• Phenomena - Implicature Meaning of a statement goes beyond semantic content Examples Tweet about the level of the river, but also a warning, especially for those who are area residents and know what level dikes can hold to Geo-location, location referencing, – but also a warning, maybe a request for help or advice Again – update about help arriving, but also a warning? Situation is dire near Velma Need to watch out for linguistic intricacies that are conveyed in these 140 character messages, there is a lot of meaning bound up in some of them that may contribute to SA
  • These categories built up based on the qualitative coding These categories represent information that is actionable and may contribute to situational awareness
  • OK higher in: Evacuation info, Damage/Injury, Fire Line/Emergency Location, Wind RR higher in: Preparatory Activity, Flood level, Weather, Volunteer Info Based on differences in hazard type Though there are differences, overall, situation updates were distributed throughout the data collection periods for each event and concentrated during the height of each emergency Fire line/Hazard location and Flood Level – very similar
  • OK – all tweets collected during 6 day collection period
  • OK all on topic tweets
  • OK Sit update tweets
  • RR – all tweets collected during 51 day collection period
  • RR all on topic tweets against all tweets
  • RR Sit update tweets and all on-topic tweets see what percentage of ALL tweets See what percentage of On-Topic tweets
  • Additional information that contributes to our understanding of Twitter behavior – Analysis of retweets Higher percentages in the Sit. Update and Geolocation categories, than the overall On-topic, indicating a preference for re-tweeting this sort of information Twitter users have a preference for pass along this type of information
  • Begun to characterize the types of information communicated during mass emergency More information that we might glean from referring to traditional emergency management organizational frameworks
  • SPEND TIME Evolved from our analysis of our coding scheme, also fleshes out standard information categories used in emergency response This framework doesn’t represent what emergency managers communicate, it shows what affected people “on the ground” talk about Example – Hazards Location – this may be general, precise or relative – this gets at the heterogeneity of the information conveyed on Twitter by those who are directly affected Like what we refer to with geo-location, which may be very precise, and geo-referencing, which may be relative These blue parts show the intricacies of the tweets, that it’s not straightforward “warning” or “hazard location” – there are specific aspects to these information types, and our goal is to take what we see as humans and help machines accomplish these same organizational tasks For example, in the ‘preparation’ category – it may happen at the personal or community levels, which is a helpful distinction when we think about the different communities that may benefit from this information We articulate more – new ways in which people deal with preparation, etc. Personal vs. community is interesting The way we start to construct this info later on – we may want to know what individuals are doing (individual space) and communicty space, ho w we deal with the info may shape the SA overview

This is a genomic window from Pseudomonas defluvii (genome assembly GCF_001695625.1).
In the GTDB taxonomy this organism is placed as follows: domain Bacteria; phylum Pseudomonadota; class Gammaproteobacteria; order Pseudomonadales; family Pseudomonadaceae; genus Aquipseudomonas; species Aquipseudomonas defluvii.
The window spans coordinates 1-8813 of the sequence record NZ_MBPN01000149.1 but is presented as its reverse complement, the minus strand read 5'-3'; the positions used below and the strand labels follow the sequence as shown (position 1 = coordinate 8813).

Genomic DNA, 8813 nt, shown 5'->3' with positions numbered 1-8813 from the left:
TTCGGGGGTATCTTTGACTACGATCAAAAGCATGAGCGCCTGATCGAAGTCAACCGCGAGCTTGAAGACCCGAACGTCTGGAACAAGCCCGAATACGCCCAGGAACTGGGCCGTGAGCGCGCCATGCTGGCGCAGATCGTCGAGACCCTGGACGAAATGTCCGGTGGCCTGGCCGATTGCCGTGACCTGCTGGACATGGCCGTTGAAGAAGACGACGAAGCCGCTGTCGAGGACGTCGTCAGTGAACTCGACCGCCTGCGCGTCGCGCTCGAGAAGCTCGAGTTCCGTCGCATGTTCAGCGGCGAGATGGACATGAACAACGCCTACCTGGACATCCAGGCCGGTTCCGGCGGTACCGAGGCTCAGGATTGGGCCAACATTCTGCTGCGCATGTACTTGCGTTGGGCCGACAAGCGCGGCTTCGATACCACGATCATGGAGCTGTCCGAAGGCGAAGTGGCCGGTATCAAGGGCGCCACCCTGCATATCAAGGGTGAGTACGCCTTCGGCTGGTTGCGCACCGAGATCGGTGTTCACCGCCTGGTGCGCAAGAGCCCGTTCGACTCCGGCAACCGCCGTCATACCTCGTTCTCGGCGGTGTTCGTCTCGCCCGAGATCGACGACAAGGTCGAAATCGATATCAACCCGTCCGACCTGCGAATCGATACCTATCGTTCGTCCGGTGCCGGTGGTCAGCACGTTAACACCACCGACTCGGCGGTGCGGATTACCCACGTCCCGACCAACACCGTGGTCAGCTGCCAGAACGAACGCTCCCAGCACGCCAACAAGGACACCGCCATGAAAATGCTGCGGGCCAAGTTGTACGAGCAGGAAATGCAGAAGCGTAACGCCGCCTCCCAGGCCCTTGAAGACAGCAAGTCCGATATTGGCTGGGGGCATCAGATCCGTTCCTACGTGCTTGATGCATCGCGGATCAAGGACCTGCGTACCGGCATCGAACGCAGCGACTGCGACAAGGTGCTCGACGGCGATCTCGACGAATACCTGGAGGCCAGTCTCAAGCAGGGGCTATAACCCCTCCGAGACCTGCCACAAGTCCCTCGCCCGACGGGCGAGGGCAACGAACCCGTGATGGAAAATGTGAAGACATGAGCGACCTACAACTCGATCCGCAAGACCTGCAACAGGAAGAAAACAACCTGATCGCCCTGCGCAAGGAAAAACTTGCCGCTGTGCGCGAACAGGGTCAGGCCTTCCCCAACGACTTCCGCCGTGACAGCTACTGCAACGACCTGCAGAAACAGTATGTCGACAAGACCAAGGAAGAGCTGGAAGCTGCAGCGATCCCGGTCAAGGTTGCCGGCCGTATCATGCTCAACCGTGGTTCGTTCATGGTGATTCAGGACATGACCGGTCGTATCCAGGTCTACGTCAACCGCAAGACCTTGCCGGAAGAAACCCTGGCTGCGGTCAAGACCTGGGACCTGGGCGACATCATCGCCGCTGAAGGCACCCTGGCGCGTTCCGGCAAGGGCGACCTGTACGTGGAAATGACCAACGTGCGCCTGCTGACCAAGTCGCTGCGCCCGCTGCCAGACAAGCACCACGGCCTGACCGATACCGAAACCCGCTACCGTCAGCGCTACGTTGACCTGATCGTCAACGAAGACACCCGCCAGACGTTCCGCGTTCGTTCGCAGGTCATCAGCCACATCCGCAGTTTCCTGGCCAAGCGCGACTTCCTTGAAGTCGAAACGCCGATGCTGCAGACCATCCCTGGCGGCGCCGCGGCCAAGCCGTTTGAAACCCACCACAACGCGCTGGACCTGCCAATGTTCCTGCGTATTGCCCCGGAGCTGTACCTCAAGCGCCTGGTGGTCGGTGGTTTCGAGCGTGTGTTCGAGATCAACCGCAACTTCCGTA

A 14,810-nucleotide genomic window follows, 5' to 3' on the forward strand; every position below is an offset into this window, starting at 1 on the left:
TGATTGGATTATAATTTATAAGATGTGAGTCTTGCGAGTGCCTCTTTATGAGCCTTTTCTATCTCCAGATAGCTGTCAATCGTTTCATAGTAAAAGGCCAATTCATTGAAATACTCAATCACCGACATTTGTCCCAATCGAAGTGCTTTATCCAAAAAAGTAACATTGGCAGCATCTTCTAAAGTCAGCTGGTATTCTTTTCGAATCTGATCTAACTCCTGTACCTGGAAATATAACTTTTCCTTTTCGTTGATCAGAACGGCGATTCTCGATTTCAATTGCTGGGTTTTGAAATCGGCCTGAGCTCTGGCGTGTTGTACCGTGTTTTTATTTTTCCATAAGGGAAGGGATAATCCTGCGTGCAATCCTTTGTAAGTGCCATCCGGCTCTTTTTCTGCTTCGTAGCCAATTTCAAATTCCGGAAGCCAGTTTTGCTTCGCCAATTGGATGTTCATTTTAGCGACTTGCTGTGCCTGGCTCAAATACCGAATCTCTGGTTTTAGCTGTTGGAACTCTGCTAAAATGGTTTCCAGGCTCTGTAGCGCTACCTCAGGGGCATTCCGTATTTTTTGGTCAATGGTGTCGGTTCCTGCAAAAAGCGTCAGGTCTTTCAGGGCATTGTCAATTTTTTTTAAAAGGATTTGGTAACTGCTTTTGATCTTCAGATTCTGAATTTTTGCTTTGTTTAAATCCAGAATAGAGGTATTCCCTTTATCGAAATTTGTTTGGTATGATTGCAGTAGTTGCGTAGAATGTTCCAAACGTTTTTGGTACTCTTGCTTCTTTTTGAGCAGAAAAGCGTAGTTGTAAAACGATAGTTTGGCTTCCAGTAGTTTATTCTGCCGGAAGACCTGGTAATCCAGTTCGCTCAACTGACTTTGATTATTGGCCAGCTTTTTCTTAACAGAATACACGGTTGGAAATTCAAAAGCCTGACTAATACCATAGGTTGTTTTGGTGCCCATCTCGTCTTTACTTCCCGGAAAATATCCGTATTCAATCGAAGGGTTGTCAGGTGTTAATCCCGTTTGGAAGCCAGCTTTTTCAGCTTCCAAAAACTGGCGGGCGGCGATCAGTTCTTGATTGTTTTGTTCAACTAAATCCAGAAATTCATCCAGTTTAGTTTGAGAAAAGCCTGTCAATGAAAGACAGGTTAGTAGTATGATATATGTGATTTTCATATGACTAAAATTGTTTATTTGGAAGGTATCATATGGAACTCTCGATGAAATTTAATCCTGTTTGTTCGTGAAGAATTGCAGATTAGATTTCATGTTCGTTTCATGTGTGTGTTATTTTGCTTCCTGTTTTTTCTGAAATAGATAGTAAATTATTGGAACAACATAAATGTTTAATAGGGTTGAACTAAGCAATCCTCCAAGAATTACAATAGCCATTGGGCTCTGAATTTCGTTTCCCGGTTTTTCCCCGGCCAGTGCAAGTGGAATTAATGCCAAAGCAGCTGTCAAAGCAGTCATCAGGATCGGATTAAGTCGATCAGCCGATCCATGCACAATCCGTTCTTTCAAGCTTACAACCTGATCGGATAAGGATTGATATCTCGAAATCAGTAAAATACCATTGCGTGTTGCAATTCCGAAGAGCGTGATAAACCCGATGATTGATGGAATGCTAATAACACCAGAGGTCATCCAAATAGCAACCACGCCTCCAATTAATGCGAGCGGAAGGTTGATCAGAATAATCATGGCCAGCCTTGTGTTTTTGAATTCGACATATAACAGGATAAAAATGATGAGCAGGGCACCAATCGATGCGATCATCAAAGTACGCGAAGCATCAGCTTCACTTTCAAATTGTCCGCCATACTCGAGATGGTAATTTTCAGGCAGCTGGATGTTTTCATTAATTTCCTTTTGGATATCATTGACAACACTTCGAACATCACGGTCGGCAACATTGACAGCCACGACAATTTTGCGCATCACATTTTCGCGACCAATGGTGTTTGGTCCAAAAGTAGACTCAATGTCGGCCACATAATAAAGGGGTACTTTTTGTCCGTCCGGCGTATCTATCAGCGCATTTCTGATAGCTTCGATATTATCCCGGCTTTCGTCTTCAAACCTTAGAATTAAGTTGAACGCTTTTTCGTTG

• First is personal response during the OK fires Second is community response Both give an indication of what is happening “on the ground” Fargo shutting down sandbagging ops tonight @ 6 pm. Will have enough bags (3 mil) by then
  • SPEND TIME Evolved from our analysis of our coding scheme, also fleshes out standard information categories used in emergency response This framework doesn’t represent what emergency managers communicate, it shows what affected people “on the ground” talk about Example – Hazards Location – this may be general, precise or relative – this gets at the heterogeneity of the information conveyed on Twitter by those who are directly affected Like what we refer to with geo-location, which may be very precise, and geo-referencing, which may be relative These blue parts show the intricacies of the tweets, that it’s not straightforward “warning” or “hazard location” – there are specific aspects to these information types, and our goal is to take what we see as humans and help machines accomplish these same organizational tasks For example, in the ‘preparation’ category – it may happen at the personal or community levels, which is a helpful distinction when we think about the different communities that may benefit from this information We articulate more – new ways in which people deal with preparation, etc. Personal vs. community is interesting The way we start to construct this info later on – we may want to know what individuals are doing (individual space) and communicty space, ho w we deal with the info may shape the SA overview
  • Not possible to sift through Twitter to find actionable, critical information Need a deep-seated understanding of what people “on the ground” are doing during these time and safety-critical situations Allows actors in the space to have a better understanding of what’s going on – Twitter one place people are looking Goal of EM is to have SA People “on the ground” have the means to reach large audiences via Twitter Affordances of Twitter allow us to gain information

Transcript